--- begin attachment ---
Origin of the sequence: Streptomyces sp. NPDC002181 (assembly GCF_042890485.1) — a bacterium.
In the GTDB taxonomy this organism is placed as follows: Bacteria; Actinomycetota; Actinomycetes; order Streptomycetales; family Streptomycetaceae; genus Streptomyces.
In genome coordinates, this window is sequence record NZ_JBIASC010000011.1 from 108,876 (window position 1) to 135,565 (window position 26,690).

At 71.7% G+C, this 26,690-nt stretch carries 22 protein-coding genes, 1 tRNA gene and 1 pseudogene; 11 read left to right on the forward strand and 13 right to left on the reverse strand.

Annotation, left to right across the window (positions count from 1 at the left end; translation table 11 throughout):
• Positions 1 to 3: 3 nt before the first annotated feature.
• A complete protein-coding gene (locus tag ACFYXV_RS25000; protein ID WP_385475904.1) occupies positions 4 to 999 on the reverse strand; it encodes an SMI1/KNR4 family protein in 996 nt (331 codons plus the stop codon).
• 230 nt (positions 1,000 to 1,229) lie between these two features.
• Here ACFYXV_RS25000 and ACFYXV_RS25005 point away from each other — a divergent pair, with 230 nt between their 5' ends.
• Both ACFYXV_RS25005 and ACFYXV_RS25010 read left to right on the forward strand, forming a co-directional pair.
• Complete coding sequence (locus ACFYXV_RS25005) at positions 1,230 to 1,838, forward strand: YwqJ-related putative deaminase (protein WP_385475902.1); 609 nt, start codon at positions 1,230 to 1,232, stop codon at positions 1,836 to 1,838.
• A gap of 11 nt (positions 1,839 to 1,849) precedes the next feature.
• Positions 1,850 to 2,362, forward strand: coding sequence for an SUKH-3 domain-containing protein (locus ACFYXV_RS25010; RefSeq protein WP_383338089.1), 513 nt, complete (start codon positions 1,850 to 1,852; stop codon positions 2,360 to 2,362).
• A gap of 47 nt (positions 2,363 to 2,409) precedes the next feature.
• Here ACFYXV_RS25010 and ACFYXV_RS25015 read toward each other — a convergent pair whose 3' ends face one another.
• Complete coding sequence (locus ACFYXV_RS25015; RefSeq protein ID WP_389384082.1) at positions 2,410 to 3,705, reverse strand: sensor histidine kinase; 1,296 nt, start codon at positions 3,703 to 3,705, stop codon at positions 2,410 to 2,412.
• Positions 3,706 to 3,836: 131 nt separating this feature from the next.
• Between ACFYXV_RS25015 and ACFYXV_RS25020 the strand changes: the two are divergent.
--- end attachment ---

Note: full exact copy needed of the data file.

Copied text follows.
Origin of the sequence: Streptomyces sp. NPDC002181 (assembly GCF_042890485.1) — a bacterium.
In the GTDB taxonomy this organism is placed as follows: Bacteria; Actinomycetota; Actinomycetes; order Streptomycetales; family Streptomycetaceae; genus Streptomyces.
In genome coordinates, this window is sequence record NZ_JBIASC010000011.1 from 108,876 (window position 1) to 135,565 (window position 26,690).

At 71.7% G+C, this 26,690-nt stretch carries 22 protein-coding genes, 1 tRNA gene and 1 pseudogene; 11 read left to right on the forward strand and 13 right to left on the reverse strand.

Annotation, left to right across the window (positions count from 1 at the left end; translation table 11 throughout):
• Positions 1 to 3: 3 nt before the first annotated feature.
• A complete protein-coding gene (locus tag ACFYXV_RS25000; protein ID WP_385475904.1) occupies positions 4 to 999 on the reverse strand; it encodes an SMI1/KNR4 family protein in 996 nt (331 codons plus the stop codon).
• 230 nt (positions 1,000 to 1,229) lie between these two features.
• Here ACFYXV_RS25000 and ACFYXV_RS25005 point away from each other — a divergent pair, with 230 nt between their 5' ends.
• Both ACFYXV_RS25005 and ACFYXV_RS25010 read left to right on the forward strand, forming a co-directional pair.
• Complete coding sequence (locus ACFYXV_RS25005) at positions 1,230 to 1,838, forward strand: YwqJ-related putative deaminase (protein WP_385475902.1); 609 nt, start codon at positions 1,230 to 1,232, stop codon at positions 1,836 to 1,838.
• A gap of 11 nt (positions 1,839 to 1,849) precedes the next feature.
• Positions 1,850 to 2,362, forward strand: coding sequence for an SUKH-3 domain-containing protein (locus ACFYXV_RS25010; RefSeq protein WP_383338089.1), 513 nt, complete (start codon positions 1,850 to 1,852; stop codon positions 2,360 to 2,362).
• A gap of 47 nt (positions 2,363 to 2,409) precedes the next feature.
• Here ACFYXV_RS25010 and ACFYXV_RS25015 read toward each other — a convergent pair whose 3' ends face one another.
• Complete coding sequence (locus ACFYXV_RS25015; RefSeq protein ID WP_389384082.1) at positions 2,410 to 3,705, reverse strand: sensor histidine kinase; 1,296 nt, start codon at positions 3,703 to 3,705, stop codon at positions 2,410 to 2,412.
• Positions 3,706 to 3,836: 131 nt separating this feature from the next.
• Between ACFYXV_RS25015 and ACFYXV_RS25020 the strand changes: the two are divergent.